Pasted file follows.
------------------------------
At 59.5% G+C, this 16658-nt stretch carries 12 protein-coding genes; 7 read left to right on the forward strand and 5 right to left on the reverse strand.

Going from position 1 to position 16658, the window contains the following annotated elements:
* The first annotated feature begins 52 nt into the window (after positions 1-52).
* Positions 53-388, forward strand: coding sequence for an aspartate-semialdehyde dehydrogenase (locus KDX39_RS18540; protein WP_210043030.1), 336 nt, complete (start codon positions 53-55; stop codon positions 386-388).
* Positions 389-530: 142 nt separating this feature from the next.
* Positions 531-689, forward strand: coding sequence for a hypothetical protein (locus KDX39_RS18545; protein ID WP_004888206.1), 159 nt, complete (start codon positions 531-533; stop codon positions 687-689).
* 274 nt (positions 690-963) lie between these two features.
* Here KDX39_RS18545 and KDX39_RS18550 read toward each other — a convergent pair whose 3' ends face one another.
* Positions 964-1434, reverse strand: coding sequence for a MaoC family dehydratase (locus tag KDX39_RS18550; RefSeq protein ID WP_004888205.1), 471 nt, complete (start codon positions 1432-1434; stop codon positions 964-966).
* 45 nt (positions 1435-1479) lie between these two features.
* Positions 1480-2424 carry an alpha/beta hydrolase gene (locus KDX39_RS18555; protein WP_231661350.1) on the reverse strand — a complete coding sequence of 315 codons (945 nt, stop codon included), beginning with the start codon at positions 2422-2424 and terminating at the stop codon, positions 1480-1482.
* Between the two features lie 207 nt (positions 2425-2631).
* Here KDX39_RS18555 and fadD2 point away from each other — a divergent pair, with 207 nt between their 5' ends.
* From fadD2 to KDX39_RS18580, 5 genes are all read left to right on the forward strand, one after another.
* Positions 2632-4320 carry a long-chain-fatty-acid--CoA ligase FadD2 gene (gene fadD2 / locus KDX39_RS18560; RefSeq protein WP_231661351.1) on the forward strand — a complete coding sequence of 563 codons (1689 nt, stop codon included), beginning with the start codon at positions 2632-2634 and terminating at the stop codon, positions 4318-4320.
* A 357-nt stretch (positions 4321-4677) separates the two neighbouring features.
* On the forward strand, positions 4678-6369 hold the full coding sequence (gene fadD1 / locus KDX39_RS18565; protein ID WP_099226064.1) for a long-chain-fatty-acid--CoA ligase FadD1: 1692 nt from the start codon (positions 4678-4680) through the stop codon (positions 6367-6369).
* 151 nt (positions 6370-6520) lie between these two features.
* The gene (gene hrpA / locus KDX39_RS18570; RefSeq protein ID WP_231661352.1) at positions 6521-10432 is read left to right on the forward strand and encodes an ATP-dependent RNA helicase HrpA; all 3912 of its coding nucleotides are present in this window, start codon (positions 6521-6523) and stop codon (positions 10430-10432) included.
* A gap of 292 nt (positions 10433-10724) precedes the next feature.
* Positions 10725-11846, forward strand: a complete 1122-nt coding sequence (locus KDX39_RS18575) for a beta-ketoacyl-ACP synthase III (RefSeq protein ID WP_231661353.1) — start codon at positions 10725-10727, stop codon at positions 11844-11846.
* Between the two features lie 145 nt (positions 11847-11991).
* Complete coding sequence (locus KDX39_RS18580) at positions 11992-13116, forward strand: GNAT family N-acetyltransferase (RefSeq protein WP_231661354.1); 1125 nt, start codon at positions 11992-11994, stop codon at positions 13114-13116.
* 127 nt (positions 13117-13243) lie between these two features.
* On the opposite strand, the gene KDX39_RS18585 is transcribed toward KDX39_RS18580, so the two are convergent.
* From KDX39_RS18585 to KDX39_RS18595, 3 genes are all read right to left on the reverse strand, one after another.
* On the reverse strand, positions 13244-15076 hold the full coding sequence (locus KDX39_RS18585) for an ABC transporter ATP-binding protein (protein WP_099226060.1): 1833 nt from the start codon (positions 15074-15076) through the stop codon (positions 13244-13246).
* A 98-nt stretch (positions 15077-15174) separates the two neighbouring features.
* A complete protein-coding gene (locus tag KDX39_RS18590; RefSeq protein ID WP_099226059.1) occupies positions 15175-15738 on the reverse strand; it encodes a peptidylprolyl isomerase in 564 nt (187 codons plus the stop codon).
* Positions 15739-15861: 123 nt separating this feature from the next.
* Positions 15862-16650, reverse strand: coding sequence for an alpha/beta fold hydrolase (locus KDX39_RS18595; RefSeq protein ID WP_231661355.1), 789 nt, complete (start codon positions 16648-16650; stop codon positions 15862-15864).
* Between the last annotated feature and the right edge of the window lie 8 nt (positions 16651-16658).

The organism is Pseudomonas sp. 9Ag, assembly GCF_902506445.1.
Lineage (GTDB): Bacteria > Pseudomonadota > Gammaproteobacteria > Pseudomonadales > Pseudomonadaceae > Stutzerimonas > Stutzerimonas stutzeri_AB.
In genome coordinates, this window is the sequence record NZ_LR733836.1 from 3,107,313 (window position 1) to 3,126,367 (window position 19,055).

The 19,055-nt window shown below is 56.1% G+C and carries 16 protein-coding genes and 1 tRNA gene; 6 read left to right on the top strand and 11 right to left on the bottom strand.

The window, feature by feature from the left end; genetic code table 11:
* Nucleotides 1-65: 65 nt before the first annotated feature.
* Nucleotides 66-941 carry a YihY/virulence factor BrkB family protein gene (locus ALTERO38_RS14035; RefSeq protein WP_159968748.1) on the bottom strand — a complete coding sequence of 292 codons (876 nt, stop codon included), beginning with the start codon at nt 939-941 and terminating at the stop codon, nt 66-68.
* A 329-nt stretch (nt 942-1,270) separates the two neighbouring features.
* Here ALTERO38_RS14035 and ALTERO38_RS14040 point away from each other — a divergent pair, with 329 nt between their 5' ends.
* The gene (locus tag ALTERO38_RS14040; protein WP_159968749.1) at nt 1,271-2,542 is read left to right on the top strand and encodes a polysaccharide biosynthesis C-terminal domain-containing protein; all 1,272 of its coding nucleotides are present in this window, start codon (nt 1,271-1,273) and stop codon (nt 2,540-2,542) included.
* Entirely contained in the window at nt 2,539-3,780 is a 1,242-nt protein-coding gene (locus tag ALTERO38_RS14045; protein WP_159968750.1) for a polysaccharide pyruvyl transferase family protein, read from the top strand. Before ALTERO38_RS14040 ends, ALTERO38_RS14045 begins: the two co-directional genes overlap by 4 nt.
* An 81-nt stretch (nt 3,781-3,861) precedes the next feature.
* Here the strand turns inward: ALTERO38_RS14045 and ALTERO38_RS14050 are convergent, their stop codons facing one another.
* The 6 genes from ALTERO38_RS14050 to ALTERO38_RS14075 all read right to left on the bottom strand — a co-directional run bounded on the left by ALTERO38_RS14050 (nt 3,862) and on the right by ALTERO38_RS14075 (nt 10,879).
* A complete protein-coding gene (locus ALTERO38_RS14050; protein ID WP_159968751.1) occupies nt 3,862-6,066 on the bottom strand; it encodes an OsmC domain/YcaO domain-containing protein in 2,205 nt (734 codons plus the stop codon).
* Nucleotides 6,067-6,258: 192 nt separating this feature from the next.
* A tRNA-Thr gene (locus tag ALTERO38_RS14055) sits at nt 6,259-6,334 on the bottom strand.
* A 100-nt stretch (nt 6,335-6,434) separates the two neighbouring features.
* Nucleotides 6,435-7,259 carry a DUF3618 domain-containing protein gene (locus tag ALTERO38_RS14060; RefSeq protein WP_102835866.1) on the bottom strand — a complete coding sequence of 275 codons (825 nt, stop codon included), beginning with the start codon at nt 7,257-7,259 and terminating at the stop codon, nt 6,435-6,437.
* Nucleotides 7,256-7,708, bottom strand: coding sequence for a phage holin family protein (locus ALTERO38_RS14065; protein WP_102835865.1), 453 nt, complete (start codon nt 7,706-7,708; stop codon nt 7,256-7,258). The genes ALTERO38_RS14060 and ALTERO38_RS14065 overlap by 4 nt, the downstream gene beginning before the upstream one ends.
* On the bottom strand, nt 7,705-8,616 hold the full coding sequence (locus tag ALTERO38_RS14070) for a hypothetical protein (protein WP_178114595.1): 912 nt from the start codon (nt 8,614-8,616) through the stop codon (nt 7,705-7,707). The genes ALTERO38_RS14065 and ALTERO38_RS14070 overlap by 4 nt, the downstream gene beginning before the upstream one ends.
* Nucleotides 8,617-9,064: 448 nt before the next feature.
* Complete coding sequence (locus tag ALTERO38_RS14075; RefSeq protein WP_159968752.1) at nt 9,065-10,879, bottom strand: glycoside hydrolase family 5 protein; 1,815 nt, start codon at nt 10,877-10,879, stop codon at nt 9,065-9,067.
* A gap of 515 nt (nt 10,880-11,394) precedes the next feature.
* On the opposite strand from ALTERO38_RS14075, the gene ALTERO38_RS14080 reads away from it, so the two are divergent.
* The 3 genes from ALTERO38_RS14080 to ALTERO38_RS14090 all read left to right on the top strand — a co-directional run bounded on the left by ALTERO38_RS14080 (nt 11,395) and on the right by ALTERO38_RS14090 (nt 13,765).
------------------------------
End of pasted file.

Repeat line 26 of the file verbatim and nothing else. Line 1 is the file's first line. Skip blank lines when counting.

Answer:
* From KDX39_RS18585 to KDX39_RS18595, 3 genes are all read right to left on the reverse strand, one after another.